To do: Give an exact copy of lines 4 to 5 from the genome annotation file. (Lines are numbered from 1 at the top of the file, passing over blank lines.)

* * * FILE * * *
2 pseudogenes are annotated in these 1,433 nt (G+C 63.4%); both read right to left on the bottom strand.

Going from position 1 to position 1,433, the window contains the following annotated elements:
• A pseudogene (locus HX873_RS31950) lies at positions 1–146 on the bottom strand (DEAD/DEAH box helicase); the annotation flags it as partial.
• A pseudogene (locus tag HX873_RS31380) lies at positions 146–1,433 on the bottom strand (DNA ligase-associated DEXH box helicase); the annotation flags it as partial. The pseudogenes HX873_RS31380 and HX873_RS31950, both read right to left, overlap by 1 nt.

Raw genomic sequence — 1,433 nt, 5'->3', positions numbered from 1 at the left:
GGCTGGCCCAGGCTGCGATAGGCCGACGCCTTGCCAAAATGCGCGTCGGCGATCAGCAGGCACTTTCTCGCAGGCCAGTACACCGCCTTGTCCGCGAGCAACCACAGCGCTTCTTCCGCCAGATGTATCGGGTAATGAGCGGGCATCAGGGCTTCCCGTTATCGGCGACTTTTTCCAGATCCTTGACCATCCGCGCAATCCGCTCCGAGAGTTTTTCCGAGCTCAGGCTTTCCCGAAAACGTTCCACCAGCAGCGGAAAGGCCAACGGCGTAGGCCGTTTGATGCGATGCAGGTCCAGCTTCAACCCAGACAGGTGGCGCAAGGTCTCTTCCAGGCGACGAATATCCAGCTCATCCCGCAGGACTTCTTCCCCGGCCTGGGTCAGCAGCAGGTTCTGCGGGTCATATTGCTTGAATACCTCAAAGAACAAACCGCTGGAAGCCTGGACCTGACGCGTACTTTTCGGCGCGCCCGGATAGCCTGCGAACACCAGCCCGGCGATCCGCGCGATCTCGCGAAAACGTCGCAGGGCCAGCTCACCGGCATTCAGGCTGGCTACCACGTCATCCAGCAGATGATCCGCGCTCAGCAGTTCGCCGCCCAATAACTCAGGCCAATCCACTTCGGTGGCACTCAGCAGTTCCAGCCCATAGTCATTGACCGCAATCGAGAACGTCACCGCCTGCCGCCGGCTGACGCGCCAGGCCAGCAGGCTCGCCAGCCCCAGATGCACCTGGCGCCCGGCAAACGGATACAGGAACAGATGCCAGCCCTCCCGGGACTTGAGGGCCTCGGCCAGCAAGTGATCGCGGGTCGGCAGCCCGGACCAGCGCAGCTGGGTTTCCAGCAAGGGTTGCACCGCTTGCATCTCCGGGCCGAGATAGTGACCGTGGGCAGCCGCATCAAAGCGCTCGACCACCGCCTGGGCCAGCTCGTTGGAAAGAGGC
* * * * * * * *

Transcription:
• A pseudogene (locus tag HX873_RS31380) lies at positions 146–1,433 on the bottom strand (DNA ligase-associated DEXH box helicase); the annotation flags it as partial. The pseudogenes HX873_RS31380 and HX873_RS31950, both read right to left, overlap by 1 nt.

Raw genomic sequence — 1,433 nt, 5'->3', positions numbered from 1 at the left: